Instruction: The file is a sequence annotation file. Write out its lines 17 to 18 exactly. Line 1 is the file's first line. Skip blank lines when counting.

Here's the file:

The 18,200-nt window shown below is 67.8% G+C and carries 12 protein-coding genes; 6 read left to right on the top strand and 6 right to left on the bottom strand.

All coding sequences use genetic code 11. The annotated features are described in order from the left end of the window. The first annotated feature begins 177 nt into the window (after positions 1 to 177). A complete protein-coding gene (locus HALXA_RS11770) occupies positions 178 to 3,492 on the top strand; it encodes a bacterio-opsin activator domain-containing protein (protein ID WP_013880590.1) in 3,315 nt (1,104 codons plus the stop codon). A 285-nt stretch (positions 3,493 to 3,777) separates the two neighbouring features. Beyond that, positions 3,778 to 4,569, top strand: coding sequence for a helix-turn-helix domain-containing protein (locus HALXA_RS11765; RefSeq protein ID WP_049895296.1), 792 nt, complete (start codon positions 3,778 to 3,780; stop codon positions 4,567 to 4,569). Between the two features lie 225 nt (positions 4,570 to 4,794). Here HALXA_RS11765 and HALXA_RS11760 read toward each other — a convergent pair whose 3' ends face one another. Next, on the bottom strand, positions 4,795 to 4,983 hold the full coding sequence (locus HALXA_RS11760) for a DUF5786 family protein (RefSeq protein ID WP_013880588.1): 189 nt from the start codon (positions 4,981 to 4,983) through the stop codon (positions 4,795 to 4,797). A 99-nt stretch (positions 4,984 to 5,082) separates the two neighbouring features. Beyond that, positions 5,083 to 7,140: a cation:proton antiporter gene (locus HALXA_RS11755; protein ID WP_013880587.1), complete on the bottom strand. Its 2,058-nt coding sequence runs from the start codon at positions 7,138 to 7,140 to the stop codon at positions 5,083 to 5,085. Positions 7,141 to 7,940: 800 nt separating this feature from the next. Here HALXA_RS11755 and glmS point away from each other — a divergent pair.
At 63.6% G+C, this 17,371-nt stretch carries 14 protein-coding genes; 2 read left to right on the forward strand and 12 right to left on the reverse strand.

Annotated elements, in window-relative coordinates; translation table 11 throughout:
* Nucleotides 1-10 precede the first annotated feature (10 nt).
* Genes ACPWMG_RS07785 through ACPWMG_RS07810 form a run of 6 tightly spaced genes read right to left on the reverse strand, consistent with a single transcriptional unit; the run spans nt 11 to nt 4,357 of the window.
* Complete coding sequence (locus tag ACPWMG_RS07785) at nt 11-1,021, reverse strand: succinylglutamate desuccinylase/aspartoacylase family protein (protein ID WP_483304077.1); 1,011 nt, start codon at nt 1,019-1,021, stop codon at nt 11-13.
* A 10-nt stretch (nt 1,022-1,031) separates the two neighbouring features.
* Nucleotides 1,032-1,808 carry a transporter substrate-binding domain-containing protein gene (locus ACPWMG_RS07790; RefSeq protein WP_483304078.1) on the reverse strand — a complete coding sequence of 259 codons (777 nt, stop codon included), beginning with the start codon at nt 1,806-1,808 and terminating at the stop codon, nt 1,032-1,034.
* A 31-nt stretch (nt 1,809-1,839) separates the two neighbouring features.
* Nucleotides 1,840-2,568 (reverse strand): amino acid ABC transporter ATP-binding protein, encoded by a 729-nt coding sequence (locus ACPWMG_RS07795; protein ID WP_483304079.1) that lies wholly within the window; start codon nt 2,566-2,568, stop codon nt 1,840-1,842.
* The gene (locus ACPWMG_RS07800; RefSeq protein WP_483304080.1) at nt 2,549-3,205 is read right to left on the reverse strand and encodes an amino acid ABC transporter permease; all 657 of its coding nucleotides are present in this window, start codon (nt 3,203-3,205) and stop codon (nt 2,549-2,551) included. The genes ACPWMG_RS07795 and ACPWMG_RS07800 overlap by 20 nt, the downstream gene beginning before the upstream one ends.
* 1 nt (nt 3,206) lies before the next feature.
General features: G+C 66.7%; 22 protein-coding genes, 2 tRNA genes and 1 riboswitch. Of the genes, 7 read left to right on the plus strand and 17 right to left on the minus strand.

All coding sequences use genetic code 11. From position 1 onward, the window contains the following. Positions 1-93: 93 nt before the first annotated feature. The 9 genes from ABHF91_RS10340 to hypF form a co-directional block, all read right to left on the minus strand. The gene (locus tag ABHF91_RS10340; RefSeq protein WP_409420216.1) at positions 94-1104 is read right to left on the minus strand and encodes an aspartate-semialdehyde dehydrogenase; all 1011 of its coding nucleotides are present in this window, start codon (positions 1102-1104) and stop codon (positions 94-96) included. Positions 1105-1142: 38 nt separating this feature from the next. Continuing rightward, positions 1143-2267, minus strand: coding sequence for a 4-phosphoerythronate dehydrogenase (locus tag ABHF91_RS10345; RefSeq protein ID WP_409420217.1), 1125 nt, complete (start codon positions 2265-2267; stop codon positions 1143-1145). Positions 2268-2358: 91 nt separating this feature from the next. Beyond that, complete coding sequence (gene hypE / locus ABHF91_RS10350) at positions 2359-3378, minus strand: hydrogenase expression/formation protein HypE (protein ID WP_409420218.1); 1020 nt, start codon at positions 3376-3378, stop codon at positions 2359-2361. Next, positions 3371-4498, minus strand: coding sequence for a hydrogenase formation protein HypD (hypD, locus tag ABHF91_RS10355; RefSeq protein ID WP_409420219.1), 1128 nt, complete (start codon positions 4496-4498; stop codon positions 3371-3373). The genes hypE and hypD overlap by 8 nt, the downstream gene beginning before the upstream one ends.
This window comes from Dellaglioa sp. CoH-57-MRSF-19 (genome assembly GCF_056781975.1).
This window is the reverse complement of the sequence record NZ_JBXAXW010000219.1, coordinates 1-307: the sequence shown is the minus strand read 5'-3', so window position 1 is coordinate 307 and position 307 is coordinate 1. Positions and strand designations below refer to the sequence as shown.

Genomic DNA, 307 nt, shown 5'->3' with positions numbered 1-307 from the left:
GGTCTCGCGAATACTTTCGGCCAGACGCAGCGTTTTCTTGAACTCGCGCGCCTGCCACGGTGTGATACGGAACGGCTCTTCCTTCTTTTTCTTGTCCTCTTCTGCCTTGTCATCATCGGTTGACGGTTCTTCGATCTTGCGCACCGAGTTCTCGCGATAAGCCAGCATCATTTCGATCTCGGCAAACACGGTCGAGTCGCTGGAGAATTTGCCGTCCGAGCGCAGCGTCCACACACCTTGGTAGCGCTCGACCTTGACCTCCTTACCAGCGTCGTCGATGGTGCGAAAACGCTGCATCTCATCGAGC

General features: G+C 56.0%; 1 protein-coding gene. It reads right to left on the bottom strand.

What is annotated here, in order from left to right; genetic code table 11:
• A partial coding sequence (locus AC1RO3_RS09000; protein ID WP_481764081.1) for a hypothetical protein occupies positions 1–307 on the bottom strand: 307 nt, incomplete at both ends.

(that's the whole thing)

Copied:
This window is the reverse complement of the sequence record NZ_JBXAXW010000219.1, coordinates 1-307: the sequence shown is the minus strand read 5'-3', so window position 1 is coordinate 307 and position 307 is coordinate 1. Positions and strand designations below refer to the sequence as shown.

Genomic DNA, 307 nt, shown 5'->3' with positions numbered 1-307 from the left: